It goes on to talk about the problems of nanotechnology, robotics, and genetic engineering. I have a very different point of view on the topic of genetic engineering and so I didn't engage quite so well with that section of the book.
The Pleasure of Finding Things Out By: Richard P. Feynman
This was a great listen and I'm very glad for it. I love the modesty which Feynman always showed and how he explains elements that make him seem a genius such as a time where he pointed out an erroneous valve baffling everyone around him when he was simply checking if a particular symbol was a valve or a window.
He lived by his curiosity, I believe the true way to live. To me, he is the greatest scientist of the 20th century without a dought.
The Half-life of Facts By: Samuel Arbesman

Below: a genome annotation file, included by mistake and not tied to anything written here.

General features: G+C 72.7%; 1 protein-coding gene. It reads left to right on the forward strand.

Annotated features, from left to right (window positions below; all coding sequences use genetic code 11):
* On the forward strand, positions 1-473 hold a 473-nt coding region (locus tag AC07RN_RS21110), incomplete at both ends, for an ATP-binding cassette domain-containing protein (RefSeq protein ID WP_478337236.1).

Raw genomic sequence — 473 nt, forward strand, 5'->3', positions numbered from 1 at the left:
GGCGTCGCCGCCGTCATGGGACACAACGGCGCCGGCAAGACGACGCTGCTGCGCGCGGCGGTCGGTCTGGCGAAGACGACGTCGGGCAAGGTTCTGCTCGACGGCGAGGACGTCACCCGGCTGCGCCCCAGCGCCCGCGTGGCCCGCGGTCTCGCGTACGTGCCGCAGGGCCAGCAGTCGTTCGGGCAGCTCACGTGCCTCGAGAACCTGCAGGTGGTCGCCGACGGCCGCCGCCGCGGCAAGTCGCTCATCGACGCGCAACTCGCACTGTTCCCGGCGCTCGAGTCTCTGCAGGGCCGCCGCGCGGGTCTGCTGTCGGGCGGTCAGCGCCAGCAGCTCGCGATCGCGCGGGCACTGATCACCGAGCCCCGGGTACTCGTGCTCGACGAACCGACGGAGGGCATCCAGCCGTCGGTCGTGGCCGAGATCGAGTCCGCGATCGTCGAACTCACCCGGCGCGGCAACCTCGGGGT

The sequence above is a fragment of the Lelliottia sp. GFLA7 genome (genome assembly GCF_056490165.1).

A book I skimmed through, I can't remember taking much away from it.
Imperialism 2.0 By: Ernest Makulilo
Inspired to read more on Africa after the looting machine I didn't manage to engage with this and only go a few chapters in.
The Looting Machine: Warlords, Tycoons, Smugglers and the Systematic Theft of Africa's Wealth By: Tom Burgis
This is an incredible book I started reading this a few years ago on my kindle and realized a little way through that that was why the first half sounded so familiar. I really do recommend this.
The Great Mental Models By: Shane Parrish
Not as good as Super Thinking pet cheetah, "Chiquita", who was adorned with a diamond collar. Gabriel Weinberg, Lauren McCann .
Ignorance By: Stuart Firestein
Not read yet
The World of Ice and Fire: The Untold History of Westeros and the Game of Thrones By: George R. R. Martin, Elio M. Garcia Jr., Linda Antonsson
The Critique of Pure Reason By: Immanuel Kant